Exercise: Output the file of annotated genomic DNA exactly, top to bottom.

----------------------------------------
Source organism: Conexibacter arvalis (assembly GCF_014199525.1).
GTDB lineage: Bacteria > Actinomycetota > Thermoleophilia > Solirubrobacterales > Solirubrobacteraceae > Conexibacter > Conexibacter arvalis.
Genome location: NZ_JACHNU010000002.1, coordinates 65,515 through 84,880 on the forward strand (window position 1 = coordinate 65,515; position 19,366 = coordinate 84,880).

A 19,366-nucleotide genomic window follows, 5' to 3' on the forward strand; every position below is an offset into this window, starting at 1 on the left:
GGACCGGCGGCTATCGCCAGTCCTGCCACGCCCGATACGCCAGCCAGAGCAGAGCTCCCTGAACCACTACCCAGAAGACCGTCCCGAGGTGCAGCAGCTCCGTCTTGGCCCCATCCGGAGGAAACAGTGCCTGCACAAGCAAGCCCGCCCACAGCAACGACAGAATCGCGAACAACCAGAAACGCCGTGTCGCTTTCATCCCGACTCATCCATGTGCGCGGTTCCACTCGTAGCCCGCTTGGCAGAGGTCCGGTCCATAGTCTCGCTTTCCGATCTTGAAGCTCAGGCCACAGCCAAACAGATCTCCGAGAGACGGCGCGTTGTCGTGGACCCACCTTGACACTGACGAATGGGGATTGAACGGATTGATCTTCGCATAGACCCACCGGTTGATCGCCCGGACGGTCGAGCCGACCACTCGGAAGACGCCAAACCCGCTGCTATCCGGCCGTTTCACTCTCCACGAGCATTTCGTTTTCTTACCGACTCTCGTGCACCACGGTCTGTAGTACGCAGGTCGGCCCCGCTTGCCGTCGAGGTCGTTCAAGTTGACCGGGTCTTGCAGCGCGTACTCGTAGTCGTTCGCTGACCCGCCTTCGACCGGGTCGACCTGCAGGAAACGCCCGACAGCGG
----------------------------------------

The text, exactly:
Source organism: Conexibacter arvalis (assembly GCF_014199525.1).
GTDB lineage: Bacteria > Actinomycetota > Thermoleophilia > Solirubrobacterales > Solirubrobacteraceae > Conexibacter > Conexibacter arvalis.
Genome location: NZ_JACHNU010000002.1, coordinates 65,515 through 84,880 on the forward strand (window position 1 = coordinate 65,515; position 19,366 = coordinate 84,880).

A 19,366-nucleotide genomic window follows, 5' to 3' on the forward strand; every position below is an offset into this window, starting at 1 on the left:
GGACCGGCGGCTATCGCCAGTCCTGCCACGCCCGATACGCCAGCCAGAGCAGAGCTCCCTGAACCACTACCCAGAAGACCGTCCCGAGGTGCAGCAGCTCCGTCTTGGCCCCATCCGGAGGAAACAGTGCCTGCACAAGCAAGCCCGCCCACAGCAACGACAGAATCGCGAACAACCAGAAACGCCGTGTCGCTTTCATCCCGACTCATCCATGTGCGCGGTTCCACTCGTAGCCCGCTTGGCAGAGGTCCGGTCCATAGTCTCGCTTTCCGATCTTGAAGCTCAGGCCACAGCCAAACAGATCTCCGAGAGACGGCGCGTTGTCGTGGACCCACCTTGACACTGACGAATGGGGATTGAACGGATTGATCTTCGCATAGACCCACCGGTTGATCGCCCGGACGGTCGAGCCGACCACTCGGAAGACGCCAAACCCGCTGCTATCCGGCCGTTTCACTCTCCACGAGCATTTCGTTTTCTTACCGACTCTCGTGCACCACGGTCTGTAGTACGCAGGTCGGCCCCGCTTGCCGTCGAGGTCGTTCAAGTTGACCGGGTCTTGCAGCGCGTACTCGTAGTCGTTCGCTGACCCGCCTTCGACCGGGTCGACCTGCAGGAAACGCCCGACAGCGG